Emerson Builds Data Center in Sydney

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Emerson Network Power has pulled out of an existing Sydney Australia data center and built their own just north of Sydney in North Ryde. The 125 square meter (1,345 square foot ) facility will serve as a live data center for Emerson and allow the company to showcase new technology and products such as Knurr-branded cold aisle containment racks, Liebert UPS systems, DC-inverter emergency power systems, monitoring systems and IT asset management systems.

Chris Mandahl , Emerson’s director of sales said that the company “undertook a server virtualization program to consolidate the company’s servers from twenty down to ten – such that its ERP system, VoIP system, file and print servers and email and collaboration (Lotus Notes) suite all sit on a single rack in the facility.”

Practice what you preach
The move to their own facility included the sales and service departments for Emerson and is on the fifth floor of a commercial building.  As such there were a number of limitations for this small data center.  The facility does not have a diesel generator to serve as a backup power source, forcing Emerson to demonstrate the resilience of its equipment. They use a DC-inverter system that runs off batteries to power air conditioners for up to eight hours and UPS systems for IT equipment also for eight hours.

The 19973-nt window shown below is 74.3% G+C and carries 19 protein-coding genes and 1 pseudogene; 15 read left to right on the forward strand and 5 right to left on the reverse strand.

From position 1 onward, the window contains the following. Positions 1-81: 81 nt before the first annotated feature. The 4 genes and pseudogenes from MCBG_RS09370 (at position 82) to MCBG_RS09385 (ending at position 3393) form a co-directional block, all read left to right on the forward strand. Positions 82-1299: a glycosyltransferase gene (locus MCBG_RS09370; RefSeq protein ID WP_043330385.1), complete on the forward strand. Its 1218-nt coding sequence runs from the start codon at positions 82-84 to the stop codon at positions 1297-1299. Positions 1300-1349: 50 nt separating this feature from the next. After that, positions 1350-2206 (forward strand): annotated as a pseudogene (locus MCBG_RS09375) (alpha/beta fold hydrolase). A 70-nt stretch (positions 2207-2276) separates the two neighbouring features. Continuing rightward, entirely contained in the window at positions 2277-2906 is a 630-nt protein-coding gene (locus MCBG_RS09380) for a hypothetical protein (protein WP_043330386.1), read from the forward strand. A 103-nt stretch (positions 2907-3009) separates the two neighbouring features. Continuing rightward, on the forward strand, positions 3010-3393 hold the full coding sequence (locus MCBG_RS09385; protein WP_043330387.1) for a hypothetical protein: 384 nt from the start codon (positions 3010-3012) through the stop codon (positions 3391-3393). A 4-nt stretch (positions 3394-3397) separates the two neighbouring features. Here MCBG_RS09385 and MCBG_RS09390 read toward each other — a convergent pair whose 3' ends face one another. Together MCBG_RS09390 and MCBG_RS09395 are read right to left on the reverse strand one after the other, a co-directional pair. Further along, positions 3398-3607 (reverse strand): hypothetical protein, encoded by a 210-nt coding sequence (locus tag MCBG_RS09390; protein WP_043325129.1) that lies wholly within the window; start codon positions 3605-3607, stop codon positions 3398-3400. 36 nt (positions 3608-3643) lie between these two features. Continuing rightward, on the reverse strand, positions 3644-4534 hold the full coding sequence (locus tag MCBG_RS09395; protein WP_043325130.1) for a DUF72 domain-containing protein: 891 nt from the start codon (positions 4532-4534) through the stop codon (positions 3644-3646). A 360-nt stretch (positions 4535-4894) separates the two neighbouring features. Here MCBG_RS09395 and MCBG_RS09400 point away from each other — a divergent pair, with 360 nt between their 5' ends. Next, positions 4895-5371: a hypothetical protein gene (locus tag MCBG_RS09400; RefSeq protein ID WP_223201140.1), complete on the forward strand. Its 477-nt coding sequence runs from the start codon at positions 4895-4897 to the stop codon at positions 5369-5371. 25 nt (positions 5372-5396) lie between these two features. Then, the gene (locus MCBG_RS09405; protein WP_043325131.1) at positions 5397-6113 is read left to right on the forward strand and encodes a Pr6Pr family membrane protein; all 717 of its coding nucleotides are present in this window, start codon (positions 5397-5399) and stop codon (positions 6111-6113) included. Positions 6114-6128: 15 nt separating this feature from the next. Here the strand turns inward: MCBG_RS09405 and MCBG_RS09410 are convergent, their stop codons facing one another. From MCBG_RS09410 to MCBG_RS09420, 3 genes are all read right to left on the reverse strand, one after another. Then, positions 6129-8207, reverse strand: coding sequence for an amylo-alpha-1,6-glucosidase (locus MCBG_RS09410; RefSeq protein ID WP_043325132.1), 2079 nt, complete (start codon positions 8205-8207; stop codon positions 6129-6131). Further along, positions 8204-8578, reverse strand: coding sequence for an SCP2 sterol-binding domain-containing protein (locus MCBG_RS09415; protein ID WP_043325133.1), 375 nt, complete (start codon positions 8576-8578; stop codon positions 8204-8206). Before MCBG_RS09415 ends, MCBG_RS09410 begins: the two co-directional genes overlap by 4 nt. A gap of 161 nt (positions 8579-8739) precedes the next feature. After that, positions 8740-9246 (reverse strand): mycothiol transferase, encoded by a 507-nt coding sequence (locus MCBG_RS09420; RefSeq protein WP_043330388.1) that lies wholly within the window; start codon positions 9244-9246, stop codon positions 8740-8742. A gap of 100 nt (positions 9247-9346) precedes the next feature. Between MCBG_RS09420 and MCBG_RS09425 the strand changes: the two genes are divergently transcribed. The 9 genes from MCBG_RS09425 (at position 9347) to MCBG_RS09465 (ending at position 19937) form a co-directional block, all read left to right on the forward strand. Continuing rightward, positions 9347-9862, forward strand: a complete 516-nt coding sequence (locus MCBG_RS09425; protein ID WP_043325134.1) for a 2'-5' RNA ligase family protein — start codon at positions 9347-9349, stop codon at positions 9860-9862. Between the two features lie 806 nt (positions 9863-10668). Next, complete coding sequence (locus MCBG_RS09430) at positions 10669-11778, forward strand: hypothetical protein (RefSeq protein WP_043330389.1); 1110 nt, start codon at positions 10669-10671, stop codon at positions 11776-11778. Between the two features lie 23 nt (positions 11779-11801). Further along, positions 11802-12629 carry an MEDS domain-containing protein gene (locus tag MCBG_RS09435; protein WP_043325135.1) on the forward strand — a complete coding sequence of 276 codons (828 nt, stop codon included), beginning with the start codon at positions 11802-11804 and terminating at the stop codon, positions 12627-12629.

Even the EPO switch was not sacrificed in the name of demonstrating this ‘live’ data center. National Product Manager for Emerson Network Power Australia Mark Deguara explains that “for example, we’ve included a cutout switch to demonstrate what happens in the event of a total power outage – how it affects the cooling equipment, the racks and the live servers in the racks.”

The Specs
The facility in North Ryde was designed and constructed in 18 months, has up to 30kW per rack of cooling using Lieber XD units and contains a 60kVA UPS units operating in a dual-bus configuration.The iTnews.com.au article on the Emerson data center includes a photo gallery of the facility.

About the Author

John Rath is a veteran IT professional and regular contributor at Data Center Knowledge. He has served many roles in the data center, including support, system administration, web development and facility management.

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